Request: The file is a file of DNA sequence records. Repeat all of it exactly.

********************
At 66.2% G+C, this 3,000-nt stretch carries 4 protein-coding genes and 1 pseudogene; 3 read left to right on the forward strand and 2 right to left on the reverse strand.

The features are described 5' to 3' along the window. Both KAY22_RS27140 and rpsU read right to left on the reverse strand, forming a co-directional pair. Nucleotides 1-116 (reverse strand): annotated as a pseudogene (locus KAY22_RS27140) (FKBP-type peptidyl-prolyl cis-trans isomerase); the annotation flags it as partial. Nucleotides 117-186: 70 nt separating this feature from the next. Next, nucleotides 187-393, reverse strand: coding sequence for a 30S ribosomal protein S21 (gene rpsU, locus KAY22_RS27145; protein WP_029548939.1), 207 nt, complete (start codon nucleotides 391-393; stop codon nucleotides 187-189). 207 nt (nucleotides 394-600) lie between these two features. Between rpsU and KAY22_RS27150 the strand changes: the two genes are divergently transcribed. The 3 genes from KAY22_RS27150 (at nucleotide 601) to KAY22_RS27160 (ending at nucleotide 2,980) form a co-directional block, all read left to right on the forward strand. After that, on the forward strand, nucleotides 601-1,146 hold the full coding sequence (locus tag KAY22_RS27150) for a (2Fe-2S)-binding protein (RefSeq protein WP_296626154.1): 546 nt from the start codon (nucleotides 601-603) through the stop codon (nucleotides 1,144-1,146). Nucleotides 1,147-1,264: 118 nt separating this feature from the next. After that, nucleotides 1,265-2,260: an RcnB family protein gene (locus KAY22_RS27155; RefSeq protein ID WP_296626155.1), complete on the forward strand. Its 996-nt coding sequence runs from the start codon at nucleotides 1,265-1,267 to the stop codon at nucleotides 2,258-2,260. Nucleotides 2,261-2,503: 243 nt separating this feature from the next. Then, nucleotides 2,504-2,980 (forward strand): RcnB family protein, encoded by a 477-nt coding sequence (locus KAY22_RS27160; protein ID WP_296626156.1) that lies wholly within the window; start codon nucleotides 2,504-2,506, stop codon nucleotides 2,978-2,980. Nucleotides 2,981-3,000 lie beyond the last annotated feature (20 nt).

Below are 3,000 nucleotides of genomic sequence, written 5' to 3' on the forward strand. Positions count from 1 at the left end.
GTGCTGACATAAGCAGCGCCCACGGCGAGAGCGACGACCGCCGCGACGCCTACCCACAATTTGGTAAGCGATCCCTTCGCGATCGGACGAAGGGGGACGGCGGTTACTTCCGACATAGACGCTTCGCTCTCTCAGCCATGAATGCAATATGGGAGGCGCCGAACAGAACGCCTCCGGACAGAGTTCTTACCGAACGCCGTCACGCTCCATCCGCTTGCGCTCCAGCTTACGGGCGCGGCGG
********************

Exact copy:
At 66.2% G+C, this 3,000-nt stretch carries 4 protein-coding genes and 1 pseudogene; 3 read left to right on the forward strand and 2 right to left on the reverse strand.

The features are described 5' to 3' along the window. Both KAY22_RS27140 and rpsU read right to left on the reverse strand, forming a co-directional pair. Nucleotides 1-116 (reverse strand): annotated as a pseudogene (locus KAY22_RS27140) (FKBP-type peptidyl-prolyl cis-trans isomerase); the annotation flags it as partial. Nucleotides 117-186: 70 nt separating this feature from the next. Next, nucleotides 187-393, reverse strand: coding sequence for a 30S ribosomal protein S21 (gene rpsU, locus KAY22_RS27145; protein WP_029548939.1), 207 nt, complete (start codon nucleotides 391-393; stop codon nucleotides 187-189). 207 nt (nucleotides 394-600) lie between these two features. Between rpsU and KAY22_RS27150 the strand changes: the two genes are divergently transcribed. The 3 genes from KAY22_RS27150 (at nucleotide 601) to KAY22_RS27160 (ending at nucleotide 2,980) form a co-directional block, all read left to right on the forward strand. After that, on the forward strand, nucleotides 601-1,146 hold the full coding sequence (locus tag KAY22_RS27150) for a (2Fe-2S)-binding protein (RefSeq protein WP_296626154.1): 546 nt from the start codon (nucleotides 601-603) through the stop codon (nucleotides 1,144-1,146). Nucleotides 1,147-1,264: 118 nt separating this feature from the next. After that, nucleotides 1,265-2,260: an RcnB family protein gene (locus KAY22_RS27155; RefSeq protein ID WP_296626155.1), complete on the forward strand. Its 996-nt coding sequence runs from the start codon at nucleotides 1,265-1,267 to the stop codon at nucleotides 2,258-2,260. Nucleotides 2,261-2,503: 243 nt separating this feature from the next. Then, nucleotides 2,504-2,980 (forward strand): RcnB family protein, encoded by a 477-nt coding sequence (locus KAY22_RS27160; protein ID WP_296626156.1) that lies wholly within the window; start codon nucleotides 2,504-2,506, stop codon nucleotides 2,978-2,980. Nucleotides 2,981-3,000 lie beyond the last annotated feature (20 nt).

Below are 3,000 nucleotides of genomic sequence, written 5' to 3' on the forward strand. Positions count from 1 at the left end.
GTGCTGACATAAGCAGCGCCCACGGCGAGAGCGACGACCGCCGCGACGCCTACCCACAATTTGGTAAGCGATCCCTTCGCGATCGGACGAAGGGGGACGGCGGTTACTTCCGACATAGACGCTTCGCTCTCTCAGCCATGAATGCAATATGGGAGGCGCCGAACAGAACGCCTCCGGACAGAGTTCTTACCGAACGCCGTCACGCTCCATCCGCTTGCGCTCCAGCTTACGGGCGCGGCGG